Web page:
Radically Restructuring Our Understanding of Life

6 min read

Astronaut Edgar Mitchell described seeing the Earth from the moon as “an explosion of awareness” that engendered “an overwhelming sense of oneness and connectedness.” Alan Shepard, the first American in space and the oldest person to walk on the moon, said, “When I first looked back at the Earth, standing on the moon, I cried.”

No amount of training prepares astronauts for the awe and wonder of witnessing the Earth from space. These astronauts see the sublime beauty and striking fragility of Earth—a luminous blue sphere hanging in the darkness of space, protected by a paper-thin membrane of atmosphere.


Source: Pixabay/Pexels

They see the continents as land masses unmarked by national boundaries. Sunset sweeps across the Earth and whole cities suddenly switch on lights. Thunderstorms churn and swirl, as if initiating their own movements. Everything everywhere contributes to beautiful, diverse earthly life.

Mitchell summarized four effects of this experience: “An instant global consciousness, a people orientation, an intense dissatisfaction with the state of the world, and a compulsion to do something about it.”

Seeing the Earth from space engenders the most extreme example of the overview effect—an elevated perspective that radically alters fundamental beliefs and creates an extended epiphany, redefining new and sustaining purpose. Central to the overview effect is self-transcendence—a connection of one’s self with other people and with the natural world.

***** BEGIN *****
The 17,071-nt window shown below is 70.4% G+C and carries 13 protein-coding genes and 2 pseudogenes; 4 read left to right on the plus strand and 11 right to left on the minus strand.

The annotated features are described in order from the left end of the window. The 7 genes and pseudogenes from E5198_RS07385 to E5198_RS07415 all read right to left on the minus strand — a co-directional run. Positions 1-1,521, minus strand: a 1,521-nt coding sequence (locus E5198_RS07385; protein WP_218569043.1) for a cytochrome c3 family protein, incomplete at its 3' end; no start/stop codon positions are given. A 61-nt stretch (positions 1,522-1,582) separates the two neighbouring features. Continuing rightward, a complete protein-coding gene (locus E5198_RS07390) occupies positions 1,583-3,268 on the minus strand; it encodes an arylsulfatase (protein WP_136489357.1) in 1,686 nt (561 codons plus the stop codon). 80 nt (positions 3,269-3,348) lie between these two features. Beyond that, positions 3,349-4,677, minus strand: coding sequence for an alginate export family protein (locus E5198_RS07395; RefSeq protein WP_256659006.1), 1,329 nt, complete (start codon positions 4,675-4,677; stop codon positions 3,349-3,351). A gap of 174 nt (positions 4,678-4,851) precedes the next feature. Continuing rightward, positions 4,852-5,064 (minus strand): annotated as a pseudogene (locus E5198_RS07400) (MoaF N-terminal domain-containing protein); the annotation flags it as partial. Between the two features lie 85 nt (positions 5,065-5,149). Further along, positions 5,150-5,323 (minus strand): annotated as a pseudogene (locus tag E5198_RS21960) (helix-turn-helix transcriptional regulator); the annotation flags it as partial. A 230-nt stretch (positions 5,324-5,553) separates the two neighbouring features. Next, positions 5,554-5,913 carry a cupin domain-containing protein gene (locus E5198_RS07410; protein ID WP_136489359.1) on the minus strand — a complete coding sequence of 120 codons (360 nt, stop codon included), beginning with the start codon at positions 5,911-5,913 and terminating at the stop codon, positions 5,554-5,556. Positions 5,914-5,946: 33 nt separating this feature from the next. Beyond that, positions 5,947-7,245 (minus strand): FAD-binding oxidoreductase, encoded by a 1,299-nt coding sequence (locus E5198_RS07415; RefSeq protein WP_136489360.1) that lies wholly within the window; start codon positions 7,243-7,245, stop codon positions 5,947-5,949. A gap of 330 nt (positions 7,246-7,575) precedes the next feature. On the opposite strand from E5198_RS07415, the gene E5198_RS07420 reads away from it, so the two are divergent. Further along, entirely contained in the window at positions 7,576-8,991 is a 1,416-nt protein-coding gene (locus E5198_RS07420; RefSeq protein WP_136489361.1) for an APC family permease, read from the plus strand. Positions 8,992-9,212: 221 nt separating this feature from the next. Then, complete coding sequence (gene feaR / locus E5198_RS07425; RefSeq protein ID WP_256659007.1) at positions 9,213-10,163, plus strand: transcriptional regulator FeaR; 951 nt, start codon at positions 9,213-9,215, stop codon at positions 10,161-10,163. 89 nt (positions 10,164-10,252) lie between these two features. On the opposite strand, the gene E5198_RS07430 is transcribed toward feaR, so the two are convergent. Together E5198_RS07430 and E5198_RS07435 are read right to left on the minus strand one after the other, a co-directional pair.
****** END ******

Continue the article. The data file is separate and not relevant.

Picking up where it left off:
Experiencing Our Own Overview Effects

Astronauts experience this when they see the Earth from space, but how can the rest of us strive for such a concept-changing, life-altering perspective? We can’t fly to the moon or take a walk out from a space station, but there are earthly activities that can widen and heighten our view and give new insight into our own existence and life in general. Here are some of these perspective-changing activities.

Widening Awareness

Tim Douglas/Pexels

Source: Tim Douglas/Pexels

In our daily lives, we typically focus and narrow our attention, even while multitasking. Such selective attention allows us to accomplish our work, but it also prevents us from taking a larger view of the world around us. To broaden our perspective, we need to pause and consider the many activities going on around us that we’re not attending to, making an effort to notice what we don’t ordinarily notice.

In particular, we create a cumulatively larger perspective by considering the many aspects of our environs that are functioning well: the leafy trees outside our window, the chair we’re sitting in, our good friend who just emailed, our hands typing, the refrigerator keeping our food from spoiling, our neighbors planting flowers in their yard—as many things as we can notice—slowing down and considering what surrounds and supports us.

Reconsidering Our Central Beliefs

Cognitive restructuring occurs when we encounter something familiar from a bracingly unfamiliar perspective. When Einstein’s general theory of relativity replaced Newton’s theory of gravity, a radical restructuring occurred in the world of physics. Such restructuring also takes place within each of us when we set aside an existing schema and create a new one.